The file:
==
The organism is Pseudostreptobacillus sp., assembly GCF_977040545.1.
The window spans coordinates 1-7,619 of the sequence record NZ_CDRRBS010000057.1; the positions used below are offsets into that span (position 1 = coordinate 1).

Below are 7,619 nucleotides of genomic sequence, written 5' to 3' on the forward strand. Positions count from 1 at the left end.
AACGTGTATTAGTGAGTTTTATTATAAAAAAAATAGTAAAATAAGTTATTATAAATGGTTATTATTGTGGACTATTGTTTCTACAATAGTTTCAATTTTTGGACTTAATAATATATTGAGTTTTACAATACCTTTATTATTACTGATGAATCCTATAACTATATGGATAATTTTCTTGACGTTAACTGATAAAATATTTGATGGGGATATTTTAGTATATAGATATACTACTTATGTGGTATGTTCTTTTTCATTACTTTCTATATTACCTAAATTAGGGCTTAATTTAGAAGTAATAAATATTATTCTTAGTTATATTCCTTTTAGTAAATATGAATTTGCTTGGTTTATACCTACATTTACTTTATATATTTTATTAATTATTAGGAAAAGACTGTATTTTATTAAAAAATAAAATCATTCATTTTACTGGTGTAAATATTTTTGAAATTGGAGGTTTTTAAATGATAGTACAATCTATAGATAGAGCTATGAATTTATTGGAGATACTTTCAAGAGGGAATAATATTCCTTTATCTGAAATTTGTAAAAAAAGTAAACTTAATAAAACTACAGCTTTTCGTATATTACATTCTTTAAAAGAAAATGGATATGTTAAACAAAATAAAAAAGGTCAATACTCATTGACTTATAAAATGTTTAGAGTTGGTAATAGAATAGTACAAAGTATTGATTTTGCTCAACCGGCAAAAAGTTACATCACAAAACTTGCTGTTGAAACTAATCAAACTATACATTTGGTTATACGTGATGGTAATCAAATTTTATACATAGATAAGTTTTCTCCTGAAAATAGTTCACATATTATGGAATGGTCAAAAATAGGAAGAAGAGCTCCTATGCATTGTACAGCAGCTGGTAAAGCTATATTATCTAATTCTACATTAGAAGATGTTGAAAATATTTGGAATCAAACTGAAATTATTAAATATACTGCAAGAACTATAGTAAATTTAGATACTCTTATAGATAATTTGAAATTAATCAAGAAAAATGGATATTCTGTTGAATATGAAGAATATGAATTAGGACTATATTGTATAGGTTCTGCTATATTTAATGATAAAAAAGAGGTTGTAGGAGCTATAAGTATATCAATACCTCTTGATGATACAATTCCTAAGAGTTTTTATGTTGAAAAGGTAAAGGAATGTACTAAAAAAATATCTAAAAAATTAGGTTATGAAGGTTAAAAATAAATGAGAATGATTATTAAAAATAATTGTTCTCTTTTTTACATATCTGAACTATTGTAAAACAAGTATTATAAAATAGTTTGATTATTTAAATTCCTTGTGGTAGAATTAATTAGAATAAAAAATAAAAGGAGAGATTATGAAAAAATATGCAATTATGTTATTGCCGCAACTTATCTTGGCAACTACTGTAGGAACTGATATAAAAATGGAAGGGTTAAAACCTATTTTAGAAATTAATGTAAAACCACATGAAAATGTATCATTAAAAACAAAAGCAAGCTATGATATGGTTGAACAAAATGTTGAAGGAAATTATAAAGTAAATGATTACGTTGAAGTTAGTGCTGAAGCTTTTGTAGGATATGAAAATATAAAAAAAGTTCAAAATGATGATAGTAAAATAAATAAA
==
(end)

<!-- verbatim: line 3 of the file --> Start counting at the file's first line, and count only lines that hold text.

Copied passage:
Below are 7,619 nucleotides of genomic sequence, written 5' to 3' on the forward strand. Positions count from 1 at the left end.